Anti-Nausea Drug May Lead to Dangerous Heart Rhythms
FDA alerts public to ongoing safety review for Zofran
THURSDAY, Sept. 15 (HealthDay News) -- Zofran (ondansetron), used to prevent nausea in patients receiving cancer treatment, is undergoing an ongoing safety review and labeling change by the U.S. Food and Drug Administration because it may cause potentially fatal changes in heart rhythm, according to a Sept. 15 FDA safety alert.
The drug's label already warns that it can cause a prolonged QT interval, which can lead to Torsade de Pointes, a potentially fatal heart rhythm. The revision warns against the use of the drug in patients with congenital long QT syndrome who are especially at risk for developing Torsade. The agency is requiring the drug's manufacturer, GlaxoSmithKline, to conduct a study to determine the extent to which ondansetron may cause QT prolongation; results of the study are expected in about a year.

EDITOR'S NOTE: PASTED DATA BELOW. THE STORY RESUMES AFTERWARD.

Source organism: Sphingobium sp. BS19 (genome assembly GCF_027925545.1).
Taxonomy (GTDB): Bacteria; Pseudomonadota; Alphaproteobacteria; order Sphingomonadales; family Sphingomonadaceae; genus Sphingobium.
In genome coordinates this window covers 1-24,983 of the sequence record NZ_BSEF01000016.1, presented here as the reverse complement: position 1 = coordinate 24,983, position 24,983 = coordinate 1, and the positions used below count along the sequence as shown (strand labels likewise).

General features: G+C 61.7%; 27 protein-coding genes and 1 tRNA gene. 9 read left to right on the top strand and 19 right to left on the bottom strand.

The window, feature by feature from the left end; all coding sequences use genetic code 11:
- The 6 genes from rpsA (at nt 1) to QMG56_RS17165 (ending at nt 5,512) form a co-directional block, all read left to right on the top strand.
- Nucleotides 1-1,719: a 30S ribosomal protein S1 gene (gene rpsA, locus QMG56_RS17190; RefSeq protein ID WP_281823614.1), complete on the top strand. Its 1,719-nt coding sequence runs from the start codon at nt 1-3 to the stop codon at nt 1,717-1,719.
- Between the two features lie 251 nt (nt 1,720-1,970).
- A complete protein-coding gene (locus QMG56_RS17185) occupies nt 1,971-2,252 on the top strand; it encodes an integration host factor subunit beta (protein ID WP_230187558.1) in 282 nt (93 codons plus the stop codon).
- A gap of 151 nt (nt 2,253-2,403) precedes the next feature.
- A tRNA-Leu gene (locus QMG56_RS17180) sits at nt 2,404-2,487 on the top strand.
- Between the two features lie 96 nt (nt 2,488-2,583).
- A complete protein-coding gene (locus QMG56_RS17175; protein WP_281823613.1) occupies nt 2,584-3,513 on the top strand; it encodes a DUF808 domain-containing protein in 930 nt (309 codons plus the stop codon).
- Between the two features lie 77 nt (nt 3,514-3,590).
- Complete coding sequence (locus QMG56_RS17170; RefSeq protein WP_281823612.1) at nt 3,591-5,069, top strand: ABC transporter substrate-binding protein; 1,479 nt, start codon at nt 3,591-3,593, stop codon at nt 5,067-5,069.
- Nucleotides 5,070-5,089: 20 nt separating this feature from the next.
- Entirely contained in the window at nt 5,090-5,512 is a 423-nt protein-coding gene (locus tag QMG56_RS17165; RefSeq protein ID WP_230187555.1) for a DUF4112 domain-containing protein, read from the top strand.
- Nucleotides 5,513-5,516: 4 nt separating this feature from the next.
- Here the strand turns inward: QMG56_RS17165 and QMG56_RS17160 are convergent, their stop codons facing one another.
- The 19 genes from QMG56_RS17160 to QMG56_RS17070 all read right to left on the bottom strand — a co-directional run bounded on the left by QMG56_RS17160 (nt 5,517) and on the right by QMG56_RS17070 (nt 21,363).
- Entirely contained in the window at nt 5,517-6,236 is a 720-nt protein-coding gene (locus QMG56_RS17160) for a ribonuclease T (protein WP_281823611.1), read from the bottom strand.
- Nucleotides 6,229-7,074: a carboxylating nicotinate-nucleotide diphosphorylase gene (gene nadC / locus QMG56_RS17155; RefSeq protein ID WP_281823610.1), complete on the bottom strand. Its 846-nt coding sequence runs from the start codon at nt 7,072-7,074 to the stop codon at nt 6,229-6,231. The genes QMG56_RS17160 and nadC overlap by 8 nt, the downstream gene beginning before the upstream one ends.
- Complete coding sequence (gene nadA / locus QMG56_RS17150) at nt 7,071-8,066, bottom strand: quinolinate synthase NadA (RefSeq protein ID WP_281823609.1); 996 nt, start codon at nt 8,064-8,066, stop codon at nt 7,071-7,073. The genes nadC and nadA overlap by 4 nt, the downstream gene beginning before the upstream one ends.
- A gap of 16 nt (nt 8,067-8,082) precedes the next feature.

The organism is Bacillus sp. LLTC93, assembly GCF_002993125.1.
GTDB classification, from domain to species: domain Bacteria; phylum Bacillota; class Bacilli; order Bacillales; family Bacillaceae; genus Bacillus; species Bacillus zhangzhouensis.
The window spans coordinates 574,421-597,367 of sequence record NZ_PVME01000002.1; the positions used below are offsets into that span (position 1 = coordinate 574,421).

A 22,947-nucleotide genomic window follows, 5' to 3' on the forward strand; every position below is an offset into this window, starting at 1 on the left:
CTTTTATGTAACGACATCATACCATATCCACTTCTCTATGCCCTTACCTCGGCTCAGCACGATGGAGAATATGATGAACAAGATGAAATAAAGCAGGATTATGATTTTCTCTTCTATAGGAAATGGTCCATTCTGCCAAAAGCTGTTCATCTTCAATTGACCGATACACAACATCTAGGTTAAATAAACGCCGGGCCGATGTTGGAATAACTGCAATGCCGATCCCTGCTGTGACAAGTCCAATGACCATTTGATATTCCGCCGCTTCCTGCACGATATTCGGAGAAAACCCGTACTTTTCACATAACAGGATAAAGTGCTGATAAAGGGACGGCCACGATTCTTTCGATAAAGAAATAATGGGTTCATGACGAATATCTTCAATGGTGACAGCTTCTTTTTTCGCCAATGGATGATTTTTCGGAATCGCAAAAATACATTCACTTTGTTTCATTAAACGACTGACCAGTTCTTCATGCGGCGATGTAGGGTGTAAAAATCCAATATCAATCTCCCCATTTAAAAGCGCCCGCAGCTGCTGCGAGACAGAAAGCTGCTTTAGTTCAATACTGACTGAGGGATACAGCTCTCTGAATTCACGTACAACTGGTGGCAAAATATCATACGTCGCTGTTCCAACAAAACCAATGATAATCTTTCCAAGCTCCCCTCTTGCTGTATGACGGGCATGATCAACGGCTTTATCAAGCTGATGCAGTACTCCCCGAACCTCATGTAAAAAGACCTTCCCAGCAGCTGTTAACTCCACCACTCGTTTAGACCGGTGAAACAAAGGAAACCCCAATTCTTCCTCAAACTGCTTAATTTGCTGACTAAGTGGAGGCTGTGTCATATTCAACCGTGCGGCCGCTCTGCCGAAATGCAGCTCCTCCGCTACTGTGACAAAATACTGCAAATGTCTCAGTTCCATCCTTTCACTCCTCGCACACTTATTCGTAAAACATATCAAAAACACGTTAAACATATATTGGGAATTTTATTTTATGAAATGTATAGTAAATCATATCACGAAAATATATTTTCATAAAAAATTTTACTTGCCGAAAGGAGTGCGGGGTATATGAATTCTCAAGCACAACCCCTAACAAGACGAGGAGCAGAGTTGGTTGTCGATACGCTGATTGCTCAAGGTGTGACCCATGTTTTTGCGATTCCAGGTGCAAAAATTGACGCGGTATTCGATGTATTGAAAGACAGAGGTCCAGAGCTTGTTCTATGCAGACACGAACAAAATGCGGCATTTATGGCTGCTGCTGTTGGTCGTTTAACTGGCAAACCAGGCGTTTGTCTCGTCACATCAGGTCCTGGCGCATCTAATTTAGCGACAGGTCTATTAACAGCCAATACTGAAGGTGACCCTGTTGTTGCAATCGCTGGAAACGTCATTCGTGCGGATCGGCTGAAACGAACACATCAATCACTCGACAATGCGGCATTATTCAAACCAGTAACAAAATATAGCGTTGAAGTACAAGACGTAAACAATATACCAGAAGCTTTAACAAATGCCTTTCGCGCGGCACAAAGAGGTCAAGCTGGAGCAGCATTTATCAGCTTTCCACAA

Physicians should avoid prescribing ondansetron for patients with congenital long QT syndrome; conduct electrocardiogram monitoring in patients whose conditions or other medications prolong the QT interval; and advise patients to seek care immediately if they experience irregular heartbeat, shortness of breath, or dizziness or fainting while taking the drug.
According to the agency, "the FDA will continue to assess all available data supporting the safety and effectiveness of ondansetron and will update the public when more information becomes available."